California Divorce 101: Property Division

Divorce is one of the most challenging things that anyone can go through. Feelings of anger, fear, disappointment, and exasperation are not uncommon, which lead to contention and dispute between spouses. Due to this, property division is typically contested in a divorce, and litigation is needed. However, you should not let your emotions stop you from protecting your financial interests.

Community Property and Separate Property

Property is defined as anything that can be bought or sold or anything that has value. This can include:

  • A home

  • Cars

  • Furniture

  • Clothing

  • Income

  • Debt

  • Pension plans

  • Stocks

  • A business

  • 401(k) plans

California maintains a community property system. This means that all property and debt accumulated during the marriage must be shared equally between the spouses getting divorced. Savings, stocks, bonds, business shares, real estate—all will be split down the middle. However, a court can decide to split assets if one spouse can present a strong enough argument.

The only items that are protected are those that pre-date the marriage. Property that was acquired prior to the marriage is considered separate property. Also, separate property includes any gifts or inheritances that a spouse receives. However, this rule only holds if you have not entangled any of these items with the marital property.

Determining which assets are separate property and which are community property can be difficult. Even if you believe an asset is separate property, it might not be. For example, if you purchased a car prior to your marriage, but your spouse used marital funds to improve the vehicle, the property is then commingled. Complications like this prove why it is necessary to hire a skilled property division attorney. A divorce lawyer can help you distinguish separate property and community property.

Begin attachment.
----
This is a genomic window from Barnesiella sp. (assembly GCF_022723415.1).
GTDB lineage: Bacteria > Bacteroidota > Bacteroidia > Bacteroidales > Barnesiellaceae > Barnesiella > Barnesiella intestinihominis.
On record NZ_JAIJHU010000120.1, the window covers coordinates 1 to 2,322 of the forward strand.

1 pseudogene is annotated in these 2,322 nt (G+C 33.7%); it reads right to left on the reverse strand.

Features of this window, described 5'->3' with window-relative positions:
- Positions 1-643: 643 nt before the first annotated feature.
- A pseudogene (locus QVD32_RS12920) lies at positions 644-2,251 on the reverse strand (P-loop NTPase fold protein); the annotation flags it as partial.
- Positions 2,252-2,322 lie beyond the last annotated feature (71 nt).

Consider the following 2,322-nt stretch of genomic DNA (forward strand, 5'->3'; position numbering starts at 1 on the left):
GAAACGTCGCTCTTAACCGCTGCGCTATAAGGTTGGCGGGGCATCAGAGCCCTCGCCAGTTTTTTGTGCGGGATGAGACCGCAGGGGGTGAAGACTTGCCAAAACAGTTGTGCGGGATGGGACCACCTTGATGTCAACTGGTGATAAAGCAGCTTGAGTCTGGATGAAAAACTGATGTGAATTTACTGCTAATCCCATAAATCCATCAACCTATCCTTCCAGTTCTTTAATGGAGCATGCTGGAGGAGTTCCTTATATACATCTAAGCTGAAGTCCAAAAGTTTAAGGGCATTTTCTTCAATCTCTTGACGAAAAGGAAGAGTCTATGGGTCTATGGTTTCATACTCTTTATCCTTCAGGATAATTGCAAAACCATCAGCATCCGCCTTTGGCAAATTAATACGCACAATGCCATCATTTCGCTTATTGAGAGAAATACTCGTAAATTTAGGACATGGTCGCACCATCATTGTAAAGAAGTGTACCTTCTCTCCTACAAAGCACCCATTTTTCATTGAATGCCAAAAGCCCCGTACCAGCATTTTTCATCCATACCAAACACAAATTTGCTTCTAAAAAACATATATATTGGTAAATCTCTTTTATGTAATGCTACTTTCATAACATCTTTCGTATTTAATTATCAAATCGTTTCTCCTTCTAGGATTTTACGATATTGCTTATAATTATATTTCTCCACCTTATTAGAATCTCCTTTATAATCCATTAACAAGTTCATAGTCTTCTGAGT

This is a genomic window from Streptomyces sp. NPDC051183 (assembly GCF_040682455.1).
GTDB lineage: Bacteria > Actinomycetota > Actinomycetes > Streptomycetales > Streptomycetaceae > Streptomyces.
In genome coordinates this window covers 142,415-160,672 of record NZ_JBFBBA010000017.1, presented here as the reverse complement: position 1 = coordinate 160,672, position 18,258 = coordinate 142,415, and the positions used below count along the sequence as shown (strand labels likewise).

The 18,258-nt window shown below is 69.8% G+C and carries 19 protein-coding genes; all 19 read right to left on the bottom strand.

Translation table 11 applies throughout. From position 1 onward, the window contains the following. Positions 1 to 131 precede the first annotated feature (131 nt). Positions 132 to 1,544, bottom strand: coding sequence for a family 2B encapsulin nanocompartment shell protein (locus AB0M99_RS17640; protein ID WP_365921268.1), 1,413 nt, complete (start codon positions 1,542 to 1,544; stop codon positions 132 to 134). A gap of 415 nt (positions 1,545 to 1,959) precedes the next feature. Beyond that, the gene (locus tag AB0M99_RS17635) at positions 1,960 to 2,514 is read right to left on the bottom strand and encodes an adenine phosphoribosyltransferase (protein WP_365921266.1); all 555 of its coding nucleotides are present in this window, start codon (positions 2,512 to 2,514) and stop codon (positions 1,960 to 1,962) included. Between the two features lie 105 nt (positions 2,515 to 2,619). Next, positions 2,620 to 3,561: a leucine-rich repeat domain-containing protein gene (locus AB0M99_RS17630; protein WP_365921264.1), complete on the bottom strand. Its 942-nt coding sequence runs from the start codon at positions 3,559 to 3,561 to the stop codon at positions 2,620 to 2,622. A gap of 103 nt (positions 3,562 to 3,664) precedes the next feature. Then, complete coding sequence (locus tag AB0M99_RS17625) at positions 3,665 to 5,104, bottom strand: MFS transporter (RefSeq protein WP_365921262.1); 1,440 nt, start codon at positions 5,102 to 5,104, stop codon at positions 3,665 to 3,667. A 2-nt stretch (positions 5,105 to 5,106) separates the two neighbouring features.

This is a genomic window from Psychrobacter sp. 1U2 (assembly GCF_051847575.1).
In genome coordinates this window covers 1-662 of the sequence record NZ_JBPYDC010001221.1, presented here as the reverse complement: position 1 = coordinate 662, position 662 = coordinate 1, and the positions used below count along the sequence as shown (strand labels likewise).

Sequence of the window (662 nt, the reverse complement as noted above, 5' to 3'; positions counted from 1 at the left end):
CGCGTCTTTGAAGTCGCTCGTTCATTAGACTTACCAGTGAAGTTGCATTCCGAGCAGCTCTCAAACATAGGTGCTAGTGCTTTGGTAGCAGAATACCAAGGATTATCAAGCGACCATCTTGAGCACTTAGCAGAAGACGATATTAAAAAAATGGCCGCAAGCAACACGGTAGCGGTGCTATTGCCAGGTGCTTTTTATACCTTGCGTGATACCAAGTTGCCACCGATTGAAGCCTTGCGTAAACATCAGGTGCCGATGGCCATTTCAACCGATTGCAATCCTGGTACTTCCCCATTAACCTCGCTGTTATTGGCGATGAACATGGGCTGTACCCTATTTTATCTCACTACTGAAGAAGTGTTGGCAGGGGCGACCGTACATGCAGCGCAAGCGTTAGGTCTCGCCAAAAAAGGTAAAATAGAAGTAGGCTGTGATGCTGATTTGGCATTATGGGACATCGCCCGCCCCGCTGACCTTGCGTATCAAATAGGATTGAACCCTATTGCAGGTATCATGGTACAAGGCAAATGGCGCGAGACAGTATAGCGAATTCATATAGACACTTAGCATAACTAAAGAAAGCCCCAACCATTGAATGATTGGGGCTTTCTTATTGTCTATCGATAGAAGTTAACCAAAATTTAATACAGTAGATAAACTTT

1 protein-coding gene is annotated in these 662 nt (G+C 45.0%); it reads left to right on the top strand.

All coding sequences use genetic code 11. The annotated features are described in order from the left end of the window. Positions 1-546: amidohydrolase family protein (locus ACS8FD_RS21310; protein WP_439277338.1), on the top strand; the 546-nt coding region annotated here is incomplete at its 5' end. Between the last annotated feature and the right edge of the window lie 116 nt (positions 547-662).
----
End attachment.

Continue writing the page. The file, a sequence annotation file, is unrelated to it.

How Property is Divided in a Divorce

When spouses divorce, they should begin by making a list of everything they own and categorize their items as separate property or community property. This property will have to be listed in the Schedule of Assets and Debts form, which is required in divorce cases. This form must be exchanged between spouses, and allows each party to declare all of their assets and debts to the other.

Once these forms have been exchanged, each party can decide if they agree with the others about what property is considered community or separate and if the value of assets is correct. At this point, the spouses will need to determine how to split their property.

If both spouses agree on how they want to split their assets, they can draft an agreement to submit to the court. The judge will have to sign off on this agreement to ensure the property is justly separated. The divorce will not be finalized until this is done.

In contested divorce cases, property division will be decided by a judge. When a judge decides on how to split community property, they will examine the net value of all of the assets. After that, they will divide assets based on their monetary value, which must be of equal value for each spouse. By doing this, the division if fair for each spouse.

Why You Need a Divorce Lawyer

If you know that a divorce is imminent, it’s crucial to hire a divorce lawyer. You need someone to fight to protect your assets and property. The Law Offices of Christopher L. Hoglin will help you build a legal strategy that will meet your goals, ensuring your finances are protected during the divorce process.

If you are going through a divorce, and need a legal advocate, call the Law Offices of Christopher L. Hoglin, P.C. today at (626) 653-4075.

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